Takehiko Kambayashi –
Books by Kazuo Ishiguro were snapped up at bookstores across Japan on Friday, a day after the Japanese-born British author was named the winner of this year’s Nobel Prize for literature. Japanese translations of Ishiguro’s novels became sold out soon after bookstores opened in Tokyo and other major cities, local media reported.
The delighted publisher of the Japanese translations, Hayakawa publishing, will do another print run of 200,000 of some of his books, according to the daily Asahi newspaper.
“His books are widely read around the world because there is a fundamental theme lying deep beneath his diverse way of writing,” said Akira Yamaguchi from Hayakawa.
Ishiguro was a typical British gentleman, he said, who also had what he saw as typically Japanese traits, such as thoughtfulness for others.
The mayor of Nagasaki, a city of nearly 500,000 people on the main southern island of Kyushu, took the opportunity to highlight Ishiguro’s birthplace.
“In his debut work, ‘A Pale View of Hills,’ he portrays life in Nagasaki after the atomic bombing,” Mayor Tomihisa Taue said.
“I am proud of the great writer having Nagasaki in the back of his mind and making it a vital part of his work.”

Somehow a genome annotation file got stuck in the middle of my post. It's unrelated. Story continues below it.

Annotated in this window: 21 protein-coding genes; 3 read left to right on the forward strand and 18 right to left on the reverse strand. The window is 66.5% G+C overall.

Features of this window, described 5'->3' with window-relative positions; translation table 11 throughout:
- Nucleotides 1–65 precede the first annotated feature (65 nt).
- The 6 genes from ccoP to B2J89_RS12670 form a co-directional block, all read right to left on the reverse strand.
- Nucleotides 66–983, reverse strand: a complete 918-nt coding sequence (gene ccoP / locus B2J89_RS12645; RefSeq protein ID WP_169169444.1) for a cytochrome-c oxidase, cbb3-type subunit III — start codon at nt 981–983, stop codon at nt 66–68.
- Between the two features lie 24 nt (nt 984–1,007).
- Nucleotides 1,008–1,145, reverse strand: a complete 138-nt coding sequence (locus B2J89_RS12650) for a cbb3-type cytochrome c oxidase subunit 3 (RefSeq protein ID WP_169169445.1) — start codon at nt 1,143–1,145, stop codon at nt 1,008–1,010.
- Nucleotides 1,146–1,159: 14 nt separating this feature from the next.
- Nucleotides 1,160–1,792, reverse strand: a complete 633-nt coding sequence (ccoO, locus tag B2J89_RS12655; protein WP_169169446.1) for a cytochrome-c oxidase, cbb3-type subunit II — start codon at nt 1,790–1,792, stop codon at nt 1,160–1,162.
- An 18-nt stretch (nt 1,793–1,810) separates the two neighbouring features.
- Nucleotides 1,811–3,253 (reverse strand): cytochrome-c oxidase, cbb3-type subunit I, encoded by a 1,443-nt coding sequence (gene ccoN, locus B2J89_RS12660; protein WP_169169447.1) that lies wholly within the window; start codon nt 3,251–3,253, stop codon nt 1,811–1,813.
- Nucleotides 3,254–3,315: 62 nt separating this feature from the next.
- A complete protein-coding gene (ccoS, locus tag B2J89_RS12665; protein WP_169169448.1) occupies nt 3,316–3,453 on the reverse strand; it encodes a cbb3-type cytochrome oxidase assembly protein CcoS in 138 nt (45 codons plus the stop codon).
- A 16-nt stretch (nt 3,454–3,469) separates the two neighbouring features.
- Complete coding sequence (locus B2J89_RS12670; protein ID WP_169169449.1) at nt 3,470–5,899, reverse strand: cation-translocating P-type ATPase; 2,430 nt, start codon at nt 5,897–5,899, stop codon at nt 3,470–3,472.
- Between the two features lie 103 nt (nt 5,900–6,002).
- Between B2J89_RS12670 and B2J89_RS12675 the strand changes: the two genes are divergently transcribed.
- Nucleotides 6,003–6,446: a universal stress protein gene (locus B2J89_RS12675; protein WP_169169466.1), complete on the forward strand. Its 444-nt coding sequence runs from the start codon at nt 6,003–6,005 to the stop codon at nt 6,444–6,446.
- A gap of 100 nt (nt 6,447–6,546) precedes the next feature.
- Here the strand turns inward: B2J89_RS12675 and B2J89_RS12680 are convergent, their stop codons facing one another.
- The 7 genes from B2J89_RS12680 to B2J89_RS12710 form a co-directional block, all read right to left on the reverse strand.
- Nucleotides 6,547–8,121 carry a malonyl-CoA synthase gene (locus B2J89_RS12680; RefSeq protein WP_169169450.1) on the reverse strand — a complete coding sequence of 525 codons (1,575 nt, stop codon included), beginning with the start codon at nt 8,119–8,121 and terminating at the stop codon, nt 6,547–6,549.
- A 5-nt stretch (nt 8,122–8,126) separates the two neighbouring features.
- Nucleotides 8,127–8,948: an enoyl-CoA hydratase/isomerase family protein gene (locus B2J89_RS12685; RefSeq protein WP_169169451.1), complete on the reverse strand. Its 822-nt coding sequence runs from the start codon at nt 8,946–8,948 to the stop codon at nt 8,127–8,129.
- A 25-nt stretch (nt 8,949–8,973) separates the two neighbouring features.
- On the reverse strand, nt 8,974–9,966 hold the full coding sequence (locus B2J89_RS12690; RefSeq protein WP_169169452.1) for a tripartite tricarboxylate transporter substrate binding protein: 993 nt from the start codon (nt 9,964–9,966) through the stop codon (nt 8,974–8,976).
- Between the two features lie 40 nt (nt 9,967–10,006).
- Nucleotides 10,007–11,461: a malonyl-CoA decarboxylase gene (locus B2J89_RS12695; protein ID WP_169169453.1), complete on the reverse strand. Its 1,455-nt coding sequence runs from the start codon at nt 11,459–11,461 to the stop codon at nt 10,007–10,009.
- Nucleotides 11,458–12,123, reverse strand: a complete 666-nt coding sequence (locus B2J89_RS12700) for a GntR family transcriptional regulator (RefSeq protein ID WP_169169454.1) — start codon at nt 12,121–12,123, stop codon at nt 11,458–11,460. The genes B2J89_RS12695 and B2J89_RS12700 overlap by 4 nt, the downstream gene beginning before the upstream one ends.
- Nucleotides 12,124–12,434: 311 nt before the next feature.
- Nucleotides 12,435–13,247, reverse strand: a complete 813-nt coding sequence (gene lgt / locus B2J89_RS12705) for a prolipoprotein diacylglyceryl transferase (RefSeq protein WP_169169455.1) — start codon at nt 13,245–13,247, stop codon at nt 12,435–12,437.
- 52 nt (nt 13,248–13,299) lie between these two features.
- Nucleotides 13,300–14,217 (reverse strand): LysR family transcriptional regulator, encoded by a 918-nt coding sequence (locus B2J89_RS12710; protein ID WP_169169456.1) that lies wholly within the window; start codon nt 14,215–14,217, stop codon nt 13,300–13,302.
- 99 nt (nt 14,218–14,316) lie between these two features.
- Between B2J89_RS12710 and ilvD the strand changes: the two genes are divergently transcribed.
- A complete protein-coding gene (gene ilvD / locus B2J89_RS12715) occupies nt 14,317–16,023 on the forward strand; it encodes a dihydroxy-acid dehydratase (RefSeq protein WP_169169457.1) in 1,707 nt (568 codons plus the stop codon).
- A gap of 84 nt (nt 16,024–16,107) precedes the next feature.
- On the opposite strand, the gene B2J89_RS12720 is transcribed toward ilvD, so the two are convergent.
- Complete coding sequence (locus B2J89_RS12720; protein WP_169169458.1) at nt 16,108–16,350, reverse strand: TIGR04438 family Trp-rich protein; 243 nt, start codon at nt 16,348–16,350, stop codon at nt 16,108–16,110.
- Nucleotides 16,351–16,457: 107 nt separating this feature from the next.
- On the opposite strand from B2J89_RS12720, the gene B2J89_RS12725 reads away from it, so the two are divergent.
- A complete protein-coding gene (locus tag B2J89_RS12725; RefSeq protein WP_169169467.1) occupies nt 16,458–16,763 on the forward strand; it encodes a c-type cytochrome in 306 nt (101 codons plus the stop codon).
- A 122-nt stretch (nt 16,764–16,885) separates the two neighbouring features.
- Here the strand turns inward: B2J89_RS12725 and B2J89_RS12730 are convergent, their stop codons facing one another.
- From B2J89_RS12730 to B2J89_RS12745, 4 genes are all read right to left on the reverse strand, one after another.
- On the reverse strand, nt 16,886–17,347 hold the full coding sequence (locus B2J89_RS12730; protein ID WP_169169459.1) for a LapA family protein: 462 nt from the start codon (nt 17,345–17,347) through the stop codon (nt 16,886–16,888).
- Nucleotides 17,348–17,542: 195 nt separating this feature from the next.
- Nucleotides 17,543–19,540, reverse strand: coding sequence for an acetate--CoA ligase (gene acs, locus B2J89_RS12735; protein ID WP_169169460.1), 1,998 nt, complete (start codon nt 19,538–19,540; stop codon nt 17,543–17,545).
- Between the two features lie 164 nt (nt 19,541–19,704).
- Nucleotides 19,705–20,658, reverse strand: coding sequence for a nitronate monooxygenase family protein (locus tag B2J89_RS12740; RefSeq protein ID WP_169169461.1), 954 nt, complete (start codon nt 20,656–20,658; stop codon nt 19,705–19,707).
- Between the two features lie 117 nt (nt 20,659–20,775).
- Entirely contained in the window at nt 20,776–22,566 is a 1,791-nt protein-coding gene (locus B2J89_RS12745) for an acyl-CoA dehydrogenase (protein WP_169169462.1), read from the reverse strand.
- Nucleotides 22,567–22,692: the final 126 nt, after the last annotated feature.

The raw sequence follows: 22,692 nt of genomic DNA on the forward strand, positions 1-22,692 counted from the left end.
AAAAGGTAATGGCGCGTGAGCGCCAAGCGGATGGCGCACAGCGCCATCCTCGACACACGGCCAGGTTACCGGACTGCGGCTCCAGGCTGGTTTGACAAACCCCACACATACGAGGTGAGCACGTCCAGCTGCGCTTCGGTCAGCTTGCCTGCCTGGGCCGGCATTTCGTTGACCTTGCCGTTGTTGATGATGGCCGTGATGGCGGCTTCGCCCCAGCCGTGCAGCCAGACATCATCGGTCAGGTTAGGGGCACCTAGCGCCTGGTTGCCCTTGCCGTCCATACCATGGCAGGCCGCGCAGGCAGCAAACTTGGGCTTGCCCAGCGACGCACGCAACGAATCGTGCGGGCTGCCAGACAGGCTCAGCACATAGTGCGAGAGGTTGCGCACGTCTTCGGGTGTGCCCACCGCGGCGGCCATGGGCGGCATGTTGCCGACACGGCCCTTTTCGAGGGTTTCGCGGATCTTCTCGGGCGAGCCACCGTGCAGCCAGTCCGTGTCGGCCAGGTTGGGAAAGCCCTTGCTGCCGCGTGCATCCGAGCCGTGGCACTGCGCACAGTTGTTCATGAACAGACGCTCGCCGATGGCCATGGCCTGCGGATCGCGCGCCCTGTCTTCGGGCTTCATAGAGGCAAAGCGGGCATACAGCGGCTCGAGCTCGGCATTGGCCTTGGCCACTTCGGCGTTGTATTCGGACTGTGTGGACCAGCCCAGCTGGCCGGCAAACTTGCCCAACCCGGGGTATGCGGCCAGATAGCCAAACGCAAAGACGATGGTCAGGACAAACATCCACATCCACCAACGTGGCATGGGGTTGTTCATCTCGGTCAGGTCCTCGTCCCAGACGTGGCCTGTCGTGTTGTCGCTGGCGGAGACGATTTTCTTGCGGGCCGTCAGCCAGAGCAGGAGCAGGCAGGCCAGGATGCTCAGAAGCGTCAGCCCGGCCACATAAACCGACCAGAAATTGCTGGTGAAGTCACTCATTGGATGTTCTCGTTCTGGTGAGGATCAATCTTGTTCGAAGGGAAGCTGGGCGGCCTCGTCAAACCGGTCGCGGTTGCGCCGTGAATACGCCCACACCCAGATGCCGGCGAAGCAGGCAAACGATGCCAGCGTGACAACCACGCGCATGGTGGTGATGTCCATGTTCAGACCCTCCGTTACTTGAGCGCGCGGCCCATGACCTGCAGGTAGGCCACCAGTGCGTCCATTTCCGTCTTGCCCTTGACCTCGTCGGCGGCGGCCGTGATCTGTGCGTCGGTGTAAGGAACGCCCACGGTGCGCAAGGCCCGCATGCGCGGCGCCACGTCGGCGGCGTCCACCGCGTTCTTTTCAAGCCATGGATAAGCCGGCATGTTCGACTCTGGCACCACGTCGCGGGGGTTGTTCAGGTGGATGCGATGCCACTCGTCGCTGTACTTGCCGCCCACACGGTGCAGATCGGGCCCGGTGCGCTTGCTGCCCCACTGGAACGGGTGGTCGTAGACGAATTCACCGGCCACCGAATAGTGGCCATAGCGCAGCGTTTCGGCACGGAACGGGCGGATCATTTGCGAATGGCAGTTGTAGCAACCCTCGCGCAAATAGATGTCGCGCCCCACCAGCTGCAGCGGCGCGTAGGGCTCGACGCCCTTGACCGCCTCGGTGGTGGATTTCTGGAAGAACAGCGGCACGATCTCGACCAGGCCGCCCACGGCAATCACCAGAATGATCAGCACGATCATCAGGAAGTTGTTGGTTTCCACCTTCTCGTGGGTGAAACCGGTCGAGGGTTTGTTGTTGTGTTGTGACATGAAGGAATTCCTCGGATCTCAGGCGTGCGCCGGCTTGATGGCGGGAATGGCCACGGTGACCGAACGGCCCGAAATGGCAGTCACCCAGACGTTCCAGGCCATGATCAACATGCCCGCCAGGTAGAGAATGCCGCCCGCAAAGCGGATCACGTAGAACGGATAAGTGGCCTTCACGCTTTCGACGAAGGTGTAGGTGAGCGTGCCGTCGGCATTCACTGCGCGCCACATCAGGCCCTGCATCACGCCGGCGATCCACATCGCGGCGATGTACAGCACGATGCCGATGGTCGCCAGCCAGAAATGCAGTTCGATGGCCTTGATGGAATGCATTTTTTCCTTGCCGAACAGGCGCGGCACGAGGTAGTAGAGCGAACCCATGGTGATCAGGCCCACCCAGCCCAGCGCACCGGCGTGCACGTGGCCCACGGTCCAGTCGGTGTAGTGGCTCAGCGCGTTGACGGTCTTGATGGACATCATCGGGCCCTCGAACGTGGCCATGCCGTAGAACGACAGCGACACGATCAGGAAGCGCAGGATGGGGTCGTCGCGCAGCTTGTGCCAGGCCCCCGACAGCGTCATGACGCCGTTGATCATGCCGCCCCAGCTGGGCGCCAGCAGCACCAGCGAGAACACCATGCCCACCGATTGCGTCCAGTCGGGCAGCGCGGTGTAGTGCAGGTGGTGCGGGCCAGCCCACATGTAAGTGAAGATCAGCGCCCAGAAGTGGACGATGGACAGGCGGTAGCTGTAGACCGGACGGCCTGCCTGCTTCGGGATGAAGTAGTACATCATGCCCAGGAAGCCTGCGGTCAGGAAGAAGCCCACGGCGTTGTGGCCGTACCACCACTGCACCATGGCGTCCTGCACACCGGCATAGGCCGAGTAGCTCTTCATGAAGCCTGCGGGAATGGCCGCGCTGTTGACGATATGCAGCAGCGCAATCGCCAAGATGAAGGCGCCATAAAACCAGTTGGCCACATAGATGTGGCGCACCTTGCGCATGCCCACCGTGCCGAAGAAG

Ishiguro was born in the port city in 1954, nine years after it was razed by a US atomic bombing at the end of World War II. Around 74,000 people were killed in the attack.
When his father began research at Britain’s National Institute of Oceanography, the 5-year-old Ishiguro moved to the country with his parents in 1960.
Maybe Ishiguro would be able to
visit his hometown someday, Mayor Taue said.
“I feel like I’m dreaming,” said 91-year-old Teruko Tanaka, who taught Ishiguro at a kindergarten in the city, the Kyodo News agency reported.
Tanaka met Ishiguro when he visited the city after becoming a writer, and he later sent her an autographed copy of one of his novels.
“I didn’t think he’d win the prize while I’m alive,” Tanaka said.
Amid all the excitement about the Nagasaki native, many Japanese had hoped for a Nobel winner even closer to home, namely novelist and translator Haruki Murakami.
Murakami, a Japanese citizen, is friends with Ishiguro, and has himself been a favourite for the Nobel Prize in literature for many years.
About 200 Murakami fans who had gathered in Tokyo specifically for the Nobel announcement fell silent on Thursday night when they watched the Swedish academy’s live feed online. But they soon started to applaud Ishiguro’s win, according to daily Mainichi newspaper.
Hatonomori Shrine in the capital’s Sendagaya district is a near-sacred place for avid fans of Murakami because he started to work as a writer there while running a jazz bar with his wife.
The same sense of anticlimax was felt hundreds of kilometres away in Kobe High School, Murakami’s alma mater. Dozens of people, including some of his old schoolmates, have gathered there each year to celebrate a Murakami victory, the Nikkan sport newspaper reported.
This year’s decision by the Nobel committee elicited only a disappointed sigh, the paper said — for the 13th straight
year. — dpa
Takehiko Kambayashi –